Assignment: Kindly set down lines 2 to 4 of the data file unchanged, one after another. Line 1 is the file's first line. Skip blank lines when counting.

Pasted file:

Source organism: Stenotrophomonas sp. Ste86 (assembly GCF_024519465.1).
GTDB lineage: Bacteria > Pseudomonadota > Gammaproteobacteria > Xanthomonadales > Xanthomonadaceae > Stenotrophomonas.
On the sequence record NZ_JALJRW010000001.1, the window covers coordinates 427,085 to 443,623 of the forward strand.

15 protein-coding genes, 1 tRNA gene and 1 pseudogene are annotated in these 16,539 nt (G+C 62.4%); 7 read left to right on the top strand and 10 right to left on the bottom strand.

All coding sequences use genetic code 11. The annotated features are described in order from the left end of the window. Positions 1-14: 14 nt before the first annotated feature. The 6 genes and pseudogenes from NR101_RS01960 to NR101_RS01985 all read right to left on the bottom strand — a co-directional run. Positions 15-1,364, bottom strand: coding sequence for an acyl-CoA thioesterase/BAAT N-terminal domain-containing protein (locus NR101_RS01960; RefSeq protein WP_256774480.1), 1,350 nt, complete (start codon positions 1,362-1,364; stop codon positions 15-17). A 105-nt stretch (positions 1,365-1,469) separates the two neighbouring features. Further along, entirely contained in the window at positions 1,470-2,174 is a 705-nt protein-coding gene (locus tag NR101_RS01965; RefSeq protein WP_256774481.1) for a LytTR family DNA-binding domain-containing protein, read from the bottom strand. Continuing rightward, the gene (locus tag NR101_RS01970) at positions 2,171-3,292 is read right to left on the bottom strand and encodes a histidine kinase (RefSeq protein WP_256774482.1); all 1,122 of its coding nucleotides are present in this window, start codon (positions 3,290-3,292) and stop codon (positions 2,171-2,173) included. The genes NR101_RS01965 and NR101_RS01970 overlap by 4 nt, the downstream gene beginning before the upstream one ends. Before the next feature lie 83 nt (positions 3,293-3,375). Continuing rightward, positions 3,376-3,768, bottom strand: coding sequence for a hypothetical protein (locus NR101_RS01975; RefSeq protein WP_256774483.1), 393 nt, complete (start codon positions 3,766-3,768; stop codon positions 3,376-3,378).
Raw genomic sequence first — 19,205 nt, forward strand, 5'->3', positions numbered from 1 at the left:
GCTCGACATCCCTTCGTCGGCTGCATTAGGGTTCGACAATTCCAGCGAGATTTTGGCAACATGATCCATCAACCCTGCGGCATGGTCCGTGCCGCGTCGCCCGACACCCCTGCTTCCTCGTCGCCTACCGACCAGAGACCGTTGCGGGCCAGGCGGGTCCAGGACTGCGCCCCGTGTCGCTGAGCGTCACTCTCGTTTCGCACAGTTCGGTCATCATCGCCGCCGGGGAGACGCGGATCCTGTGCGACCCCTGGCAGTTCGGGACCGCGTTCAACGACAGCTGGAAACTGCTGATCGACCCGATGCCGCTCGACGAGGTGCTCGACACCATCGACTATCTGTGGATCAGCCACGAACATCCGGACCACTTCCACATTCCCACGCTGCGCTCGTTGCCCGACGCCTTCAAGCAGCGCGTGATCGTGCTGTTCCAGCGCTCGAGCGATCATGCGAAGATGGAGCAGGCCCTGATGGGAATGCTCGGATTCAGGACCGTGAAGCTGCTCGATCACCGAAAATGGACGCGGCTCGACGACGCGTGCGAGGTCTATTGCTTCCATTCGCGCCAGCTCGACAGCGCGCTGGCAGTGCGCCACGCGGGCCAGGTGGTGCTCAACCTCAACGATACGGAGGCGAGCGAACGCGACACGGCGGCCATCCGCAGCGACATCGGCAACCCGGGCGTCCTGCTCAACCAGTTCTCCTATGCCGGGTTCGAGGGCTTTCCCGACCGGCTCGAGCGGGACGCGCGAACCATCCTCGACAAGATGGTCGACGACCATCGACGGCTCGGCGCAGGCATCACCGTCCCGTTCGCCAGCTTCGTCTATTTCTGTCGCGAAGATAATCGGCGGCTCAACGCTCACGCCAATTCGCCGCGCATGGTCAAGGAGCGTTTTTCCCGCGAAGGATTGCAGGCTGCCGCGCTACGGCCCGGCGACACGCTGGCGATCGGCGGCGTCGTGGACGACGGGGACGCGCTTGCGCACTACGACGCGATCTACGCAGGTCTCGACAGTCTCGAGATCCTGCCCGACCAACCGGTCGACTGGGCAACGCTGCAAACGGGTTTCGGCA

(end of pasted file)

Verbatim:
GTDB lineage: Bacteria > Pseudomonadota > Gammaproteobacteria > Xanthomonadales > Xanthomonadaceae > Stenotrophomonas.
On the sequence record NZ_JALJRW010000001.1, the window covers coordinates 427,085 to 443,623 of the forward strand.

15 protein-coding genes, 1 tRNA gene and 1 pseudogene are annotated in these 16,539 nt (G+C 62.4%); 7 read left to right on the top strand and 10 right to left on the bottom strand.